• If you stick with the free option, you can still see your Experian credit score monthly.

Experian Boost also gives users credit for a positive payment history for their mobile phone, utilities, and streaming services. The potential credit score boost only impacts your Experian score.

Consumers with specific credit cards, like from US Bank, can use TransUnion CreditView at no cost. Otherwise, TransUnion's credit monitoring service is only offered as a paid service, at $24.95 per month.

CreditView sends you monthly updates of your VantageScore 3.0 credit score and history, a score simulator, and a credit overview with the sponsored free version. It’s a basic interface with limited functions. But the service does email you credit alerts when new activity is reported to the bureau, such as a hard pull.

2. Use a free credit score app or website

Checking your score using a credit monitoring service won’t hurt it because it counts as a soft inquiry. But it still provides helpful information about your creditworthiness, helping you monitor where you fall on the scale of poor to excellent credit.

Unfortunately, most free credit monitoring websites use the VantageScore model, which isn't what most potential lenders use (FICO). Also, while the basic services are free, the companies often advertise their paid service heavily.

Credit monitoring service
Score update frequency
(Equifax and TransUnion)
Tips on how to improve credit score
User-friendly platform notifies you of a hard inquiry
Credit Sesame
Free educational information and credit report analysis
Generates a FICO score, which is what most credit lenders look at
Every two weeks
(TransUnion and American Express)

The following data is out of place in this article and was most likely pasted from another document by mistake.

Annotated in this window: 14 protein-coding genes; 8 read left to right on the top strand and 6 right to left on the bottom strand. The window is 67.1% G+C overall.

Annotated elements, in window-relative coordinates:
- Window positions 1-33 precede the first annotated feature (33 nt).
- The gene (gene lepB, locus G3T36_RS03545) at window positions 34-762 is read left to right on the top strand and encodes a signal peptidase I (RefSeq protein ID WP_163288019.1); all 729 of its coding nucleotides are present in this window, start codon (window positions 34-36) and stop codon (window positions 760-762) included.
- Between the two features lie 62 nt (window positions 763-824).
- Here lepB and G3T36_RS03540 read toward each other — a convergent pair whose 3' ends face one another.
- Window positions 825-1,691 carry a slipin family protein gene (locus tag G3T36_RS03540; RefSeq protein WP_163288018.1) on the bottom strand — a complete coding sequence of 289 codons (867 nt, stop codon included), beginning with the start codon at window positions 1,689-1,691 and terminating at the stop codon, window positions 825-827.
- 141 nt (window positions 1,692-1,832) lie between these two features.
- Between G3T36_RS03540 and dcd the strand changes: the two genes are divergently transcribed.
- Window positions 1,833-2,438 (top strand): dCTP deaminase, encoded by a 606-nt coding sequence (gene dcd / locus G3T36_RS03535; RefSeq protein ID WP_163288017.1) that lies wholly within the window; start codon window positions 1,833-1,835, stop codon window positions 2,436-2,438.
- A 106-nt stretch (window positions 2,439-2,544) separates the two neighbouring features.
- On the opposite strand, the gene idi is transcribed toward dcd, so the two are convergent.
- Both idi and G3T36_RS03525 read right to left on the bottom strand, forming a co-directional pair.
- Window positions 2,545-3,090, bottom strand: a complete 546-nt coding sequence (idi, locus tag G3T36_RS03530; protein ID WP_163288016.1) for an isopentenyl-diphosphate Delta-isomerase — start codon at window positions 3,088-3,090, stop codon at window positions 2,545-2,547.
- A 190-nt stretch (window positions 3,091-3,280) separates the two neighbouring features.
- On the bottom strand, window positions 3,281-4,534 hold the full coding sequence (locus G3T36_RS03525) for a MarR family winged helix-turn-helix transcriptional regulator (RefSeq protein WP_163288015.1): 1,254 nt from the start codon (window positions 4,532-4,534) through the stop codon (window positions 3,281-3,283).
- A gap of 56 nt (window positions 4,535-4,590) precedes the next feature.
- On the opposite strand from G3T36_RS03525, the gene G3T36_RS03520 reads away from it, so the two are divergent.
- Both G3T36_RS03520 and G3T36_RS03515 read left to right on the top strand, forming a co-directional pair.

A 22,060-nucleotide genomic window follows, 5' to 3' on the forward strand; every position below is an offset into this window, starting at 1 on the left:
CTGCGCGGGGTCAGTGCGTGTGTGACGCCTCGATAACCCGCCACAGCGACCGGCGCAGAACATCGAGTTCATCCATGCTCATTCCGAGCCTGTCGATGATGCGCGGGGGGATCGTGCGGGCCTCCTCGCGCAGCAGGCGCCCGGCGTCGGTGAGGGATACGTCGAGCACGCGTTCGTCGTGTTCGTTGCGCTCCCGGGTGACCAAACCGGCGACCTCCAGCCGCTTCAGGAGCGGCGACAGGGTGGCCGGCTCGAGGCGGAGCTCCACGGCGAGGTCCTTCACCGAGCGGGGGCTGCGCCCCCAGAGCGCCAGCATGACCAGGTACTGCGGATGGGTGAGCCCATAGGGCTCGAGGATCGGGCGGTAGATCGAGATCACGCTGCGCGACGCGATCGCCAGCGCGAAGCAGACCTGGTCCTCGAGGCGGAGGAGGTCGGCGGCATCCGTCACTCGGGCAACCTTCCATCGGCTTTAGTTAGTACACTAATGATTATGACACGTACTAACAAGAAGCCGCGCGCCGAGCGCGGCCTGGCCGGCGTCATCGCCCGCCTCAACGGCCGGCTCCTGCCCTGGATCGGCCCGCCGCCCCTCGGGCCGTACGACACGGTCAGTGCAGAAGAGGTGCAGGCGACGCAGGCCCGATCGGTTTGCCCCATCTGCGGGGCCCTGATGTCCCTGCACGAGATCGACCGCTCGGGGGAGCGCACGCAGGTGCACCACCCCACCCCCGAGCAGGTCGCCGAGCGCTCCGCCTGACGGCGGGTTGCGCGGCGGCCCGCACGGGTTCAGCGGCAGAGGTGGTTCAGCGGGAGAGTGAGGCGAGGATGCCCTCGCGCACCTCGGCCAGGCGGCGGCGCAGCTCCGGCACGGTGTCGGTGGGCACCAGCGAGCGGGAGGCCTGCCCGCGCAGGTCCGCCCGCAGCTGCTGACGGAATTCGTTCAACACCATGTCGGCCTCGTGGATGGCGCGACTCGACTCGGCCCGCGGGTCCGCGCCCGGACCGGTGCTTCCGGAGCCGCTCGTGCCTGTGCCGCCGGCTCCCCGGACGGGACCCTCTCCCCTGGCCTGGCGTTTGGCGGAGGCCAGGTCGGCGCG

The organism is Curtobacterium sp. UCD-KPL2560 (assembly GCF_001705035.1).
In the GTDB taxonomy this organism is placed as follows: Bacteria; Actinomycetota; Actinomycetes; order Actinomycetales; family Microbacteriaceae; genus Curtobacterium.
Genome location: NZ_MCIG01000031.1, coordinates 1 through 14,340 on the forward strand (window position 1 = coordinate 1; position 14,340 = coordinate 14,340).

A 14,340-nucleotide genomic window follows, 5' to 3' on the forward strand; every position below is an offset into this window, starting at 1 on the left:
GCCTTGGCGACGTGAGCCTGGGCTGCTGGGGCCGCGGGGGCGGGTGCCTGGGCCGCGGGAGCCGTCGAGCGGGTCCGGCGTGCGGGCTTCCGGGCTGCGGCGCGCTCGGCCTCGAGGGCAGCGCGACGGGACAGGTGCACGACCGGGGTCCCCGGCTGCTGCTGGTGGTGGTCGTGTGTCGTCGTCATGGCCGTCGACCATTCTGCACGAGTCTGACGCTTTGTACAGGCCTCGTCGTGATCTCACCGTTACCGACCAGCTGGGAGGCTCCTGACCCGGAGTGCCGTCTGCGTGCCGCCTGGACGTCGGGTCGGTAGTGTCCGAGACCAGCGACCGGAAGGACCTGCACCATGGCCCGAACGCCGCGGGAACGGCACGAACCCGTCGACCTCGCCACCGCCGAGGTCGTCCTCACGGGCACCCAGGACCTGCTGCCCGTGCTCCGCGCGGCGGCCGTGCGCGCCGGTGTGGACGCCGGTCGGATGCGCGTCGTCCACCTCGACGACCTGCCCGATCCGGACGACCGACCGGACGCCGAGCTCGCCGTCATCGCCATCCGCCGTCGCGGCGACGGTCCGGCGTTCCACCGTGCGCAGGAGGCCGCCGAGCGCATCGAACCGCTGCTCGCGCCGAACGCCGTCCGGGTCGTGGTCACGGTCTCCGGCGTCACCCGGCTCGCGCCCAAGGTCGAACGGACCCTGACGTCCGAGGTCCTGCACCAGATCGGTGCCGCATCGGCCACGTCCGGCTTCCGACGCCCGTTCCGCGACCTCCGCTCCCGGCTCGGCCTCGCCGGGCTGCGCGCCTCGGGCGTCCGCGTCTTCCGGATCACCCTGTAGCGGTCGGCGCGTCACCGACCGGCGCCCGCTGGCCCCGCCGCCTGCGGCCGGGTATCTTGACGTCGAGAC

Open to anyone, including non–American Express cardholders

3. Check if your bank or credit card provider already offers free credit score monitoring

Many banks, credit unions, and credit cards offer free credit monitoring services. Some use the VantageScore model while others provide a FICO score.

Some popular options:

When does a credit check hurt your credit score?

Each hard inquiry (which happens when lenders perform credit checks) can hurt your credit score by a few points. That's because it usually means you're applying for a loan or credit card — i.e., planning to take on more debt.

Hard inquiries stay on your report for about two years. But the impact is immediate and usually only lasts a year.

Credit bureaus usually group car loans and mortgages applications together over a finite period (typically 14–45 days), treating them as one hard inquiry during that time frame. This lets you shop around for the best rates and terms without hurting your credit too severely.

Why it’s a good idea to monitor your credit

Even if you don’t use credit cards, you’ll likely need credit if you want to make a substantial purchase. A good credit score is necessary to qualify for a home or auto loan. And the better your score, the better your terms and interest rate will be.

It literally pays to stay on top of your credit. When buying a home, the interest rate you qualify for can make an expensive difference. Even a half percentage point can mean paying tens of thousands more overall.

For example, say you finance a $350,000 fixed rate mortgage at 5% over 30 years. Your monthly payment will be $1,879, and you'll pay $326,395 in interest over the life of the loan. But a 5.5% rate bumps your payments to $1,987 and your total interest to $365,414.


  • You can find your score by checking with the three credit bureaus, free online services, or through your banking provider.
  • Equifax and Experian offer free credit monitoring services, while TransUnion without a qualifying credit account.
  • Many free services only provide a VantageScore credit score instead of the FICO scores that most lenders use.
  • Checking your own credit score doesn’t hurt it because that is a soft pull or a soft inquiry. In contrast, a hard inquiry can impact your credit score.